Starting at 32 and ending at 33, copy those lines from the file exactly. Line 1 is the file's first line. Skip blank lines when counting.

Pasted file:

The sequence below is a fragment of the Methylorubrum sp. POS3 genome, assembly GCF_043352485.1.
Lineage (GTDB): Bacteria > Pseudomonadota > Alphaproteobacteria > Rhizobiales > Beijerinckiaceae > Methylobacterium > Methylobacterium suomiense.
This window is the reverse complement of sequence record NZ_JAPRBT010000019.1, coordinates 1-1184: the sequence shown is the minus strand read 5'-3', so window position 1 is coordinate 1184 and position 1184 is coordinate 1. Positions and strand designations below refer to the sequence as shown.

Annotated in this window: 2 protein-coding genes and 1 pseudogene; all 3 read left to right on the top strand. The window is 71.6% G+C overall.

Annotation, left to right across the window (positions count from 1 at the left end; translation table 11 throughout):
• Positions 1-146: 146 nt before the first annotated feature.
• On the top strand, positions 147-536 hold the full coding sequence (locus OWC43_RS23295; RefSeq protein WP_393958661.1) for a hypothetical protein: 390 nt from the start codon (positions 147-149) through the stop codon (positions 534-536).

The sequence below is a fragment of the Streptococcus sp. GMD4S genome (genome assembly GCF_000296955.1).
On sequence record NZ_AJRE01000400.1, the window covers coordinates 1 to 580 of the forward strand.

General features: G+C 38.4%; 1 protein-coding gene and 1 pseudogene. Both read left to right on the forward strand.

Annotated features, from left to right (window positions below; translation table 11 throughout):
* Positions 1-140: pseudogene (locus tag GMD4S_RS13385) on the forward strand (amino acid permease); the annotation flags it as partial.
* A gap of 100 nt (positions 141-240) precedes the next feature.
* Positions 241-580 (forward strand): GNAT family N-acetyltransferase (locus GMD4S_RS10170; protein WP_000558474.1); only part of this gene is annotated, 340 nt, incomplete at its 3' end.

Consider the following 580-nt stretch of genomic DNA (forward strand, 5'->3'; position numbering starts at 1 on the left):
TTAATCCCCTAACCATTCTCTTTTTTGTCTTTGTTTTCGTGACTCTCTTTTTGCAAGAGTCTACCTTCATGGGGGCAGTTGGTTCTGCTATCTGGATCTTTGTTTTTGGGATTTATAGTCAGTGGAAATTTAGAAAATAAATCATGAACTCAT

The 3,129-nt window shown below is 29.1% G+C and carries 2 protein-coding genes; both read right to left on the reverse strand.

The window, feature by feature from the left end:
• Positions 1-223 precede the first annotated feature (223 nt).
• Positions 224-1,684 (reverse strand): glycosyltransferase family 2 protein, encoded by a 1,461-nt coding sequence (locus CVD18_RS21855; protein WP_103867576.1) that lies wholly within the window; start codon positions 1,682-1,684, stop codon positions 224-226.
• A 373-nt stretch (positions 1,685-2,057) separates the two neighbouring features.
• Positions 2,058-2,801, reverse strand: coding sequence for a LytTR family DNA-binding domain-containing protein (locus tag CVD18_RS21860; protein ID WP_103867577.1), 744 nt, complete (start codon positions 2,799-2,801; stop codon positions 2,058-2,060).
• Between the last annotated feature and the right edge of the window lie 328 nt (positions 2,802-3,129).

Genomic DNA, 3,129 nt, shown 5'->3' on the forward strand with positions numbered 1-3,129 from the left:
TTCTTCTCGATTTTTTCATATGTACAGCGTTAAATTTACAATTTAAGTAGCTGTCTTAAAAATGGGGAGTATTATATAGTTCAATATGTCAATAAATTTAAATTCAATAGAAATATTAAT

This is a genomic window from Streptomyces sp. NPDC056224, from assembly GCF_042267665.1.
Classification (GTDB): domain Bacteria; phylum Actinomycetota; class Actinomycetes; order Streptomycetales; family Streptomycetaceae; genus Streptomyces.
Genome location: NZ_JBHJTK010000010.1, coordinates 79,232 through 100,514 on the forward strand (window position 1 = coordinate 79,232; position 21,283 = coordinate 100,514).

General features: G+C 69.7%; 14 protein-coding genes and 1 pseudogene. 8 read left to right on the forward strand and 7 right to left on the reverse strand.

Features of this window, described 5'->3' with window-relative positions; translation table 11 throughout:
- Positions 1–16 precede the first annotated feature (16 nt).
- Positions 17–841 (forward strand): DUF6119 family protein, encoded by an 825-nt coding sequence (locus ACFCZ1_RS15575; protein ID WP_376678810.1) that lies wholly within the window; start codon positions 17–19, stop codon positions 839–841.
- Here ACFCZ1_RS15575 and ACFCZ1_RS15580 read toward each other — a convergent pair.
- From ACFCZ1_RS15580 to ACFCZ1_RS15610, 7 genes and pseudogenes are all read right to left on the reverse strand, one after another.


- Positions 17–841 (forward strand): DUF6119 family protein, encoded by an 825-nt coding sequence (locus ACFCZ1_RS15575; protein ID WP_376678810.1) that lies wholly within the window; start codon positions 17–19, stop codon positions 839–841.
- Here ACFCZ1_RS15575 and ACFCZ1_RS15580 read toward each other — a convergent pair.